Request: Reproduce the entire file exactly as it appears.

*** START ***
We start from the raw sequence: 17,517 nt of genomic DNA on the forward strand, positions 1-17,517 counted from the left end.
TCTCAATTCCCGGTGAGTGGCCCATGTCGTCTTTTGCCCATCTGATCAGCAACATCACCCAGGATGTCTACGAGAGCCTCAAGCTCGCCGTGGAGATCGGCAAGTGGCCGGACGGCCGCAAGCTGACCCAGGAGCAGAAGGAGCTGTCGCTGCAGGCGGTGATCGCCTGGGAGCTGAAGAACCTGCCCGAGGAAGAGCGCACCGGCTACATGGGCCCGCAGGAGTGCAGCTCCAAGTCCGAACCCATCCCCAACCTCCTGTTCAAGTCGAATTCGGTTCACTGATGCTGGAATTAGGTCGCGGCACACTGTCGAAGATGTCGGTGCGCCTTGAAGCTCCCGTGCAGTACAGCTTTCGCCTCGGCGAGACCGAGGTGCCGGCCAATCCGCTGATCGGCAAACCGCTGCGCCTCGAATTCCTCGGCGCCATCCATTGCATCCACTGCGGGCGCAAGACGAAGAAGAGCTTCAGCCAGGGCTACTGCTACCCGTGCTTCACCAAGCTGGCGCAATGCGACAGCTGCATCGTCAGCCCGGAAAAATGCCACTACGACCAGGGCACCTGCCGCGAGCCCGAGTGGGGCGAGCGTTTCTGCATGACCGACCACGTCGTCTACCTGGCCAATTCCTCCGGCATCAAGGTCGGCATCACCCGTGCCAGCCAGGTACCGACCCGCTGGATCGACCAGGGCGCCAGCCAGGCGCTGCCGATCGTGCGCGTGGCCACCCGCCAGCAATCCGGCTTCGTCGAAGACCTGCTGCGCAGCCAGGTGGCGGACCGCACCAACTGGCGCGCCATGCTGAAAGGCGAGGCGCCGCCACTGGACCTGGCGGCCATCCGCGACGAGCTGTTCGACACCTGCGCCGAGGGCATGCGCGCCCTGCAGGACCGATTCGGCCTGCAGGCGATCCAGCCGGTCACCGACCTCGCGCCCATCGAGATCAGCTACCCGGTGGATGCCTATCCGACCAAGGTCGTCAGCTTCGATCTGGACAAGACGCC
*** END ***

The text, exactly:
We start from the raw sequence: 17,517 nt of genomic DNA on the forward strand, positions 1-17,517 counted from the left end.
TCTCAATTCCCGGTGAGTGGCCCATGTCGTCTTTTGCCCATCTGATCAGCAACATCACCCAGGATGTCTACGAGAGCCTCAAGCTCGCCGTGGAGATCGGCAAGTGGCCGGACGGCCGCAAGCTGACCCAGGAGCAGAAGGAGCTGTCGCTGCAGGCGGTGATCGCCTGGGAGCTGAAGAACCTGCCCGAGGAAGAGCGCACCGGCTACATGGGCCCGCAGGAGTGCAGCTCCAAGTCCGAACCCATCCCCAACCTCCTGTTCAAGTCGAATTCGGTTCACTGATGCTGGAATTAGGTCGCGGCACACTGTCGAAGATGTCGGTGCGCCTTGAAGCTCCCGTGCAGTACAGCTTTCGCCTCGGCGAGACCGAGGTGCCGGCCAATCCGCTGATCGGCAAACCGCTGCGCCTCGAATTCCTCGGCGCCATCCATTGCATCCACTGCGGGCGCAAGACGAAGAAGAGCTTCAGCCAGGGCTACTGCTACCCGTGCTTCACCAAGCTGGCGCAATGCGACAGCTGCATCGTCAGCCCGGAAAAATGCCACTACGACCAGGGCACCTGCCGCGAGCCCGAGTGGGGCGAGCGTTTCTGCATGACCGACCACGTCGTCTACCTGGCCAATTCCTCCGGCATCAAGGTCGGCATCACCCGTGCCAGCCAGGTACCGACCCGCTGGATCGACCAGGGCGCCAGCCAGGCGCTGCCGATCGTGCGCGTGGCCACCCGCCAGCAATCCGGCTTCGTCGAAGACCTGCTGCGCAGCCAGGTGGCGGACCGCACCAACTGGCGCGCCATGCTGAAAGGCGAGGCGCCGCCACTGGACCTGGCGGCCATCCGCGACGAGCTGTTCGACACCTGCGCCGAGGGCATGCGCGCCCTGCAGGACCGATTCGGCCTGCAGGCGATCCAGCCGGTCACCGACCTCGCGCCCATCGAGATCAGCTACCCGGTGGATGCCTATCCGACCAAGGTCGTCAGCTTCGATCTGGACAAGACGCC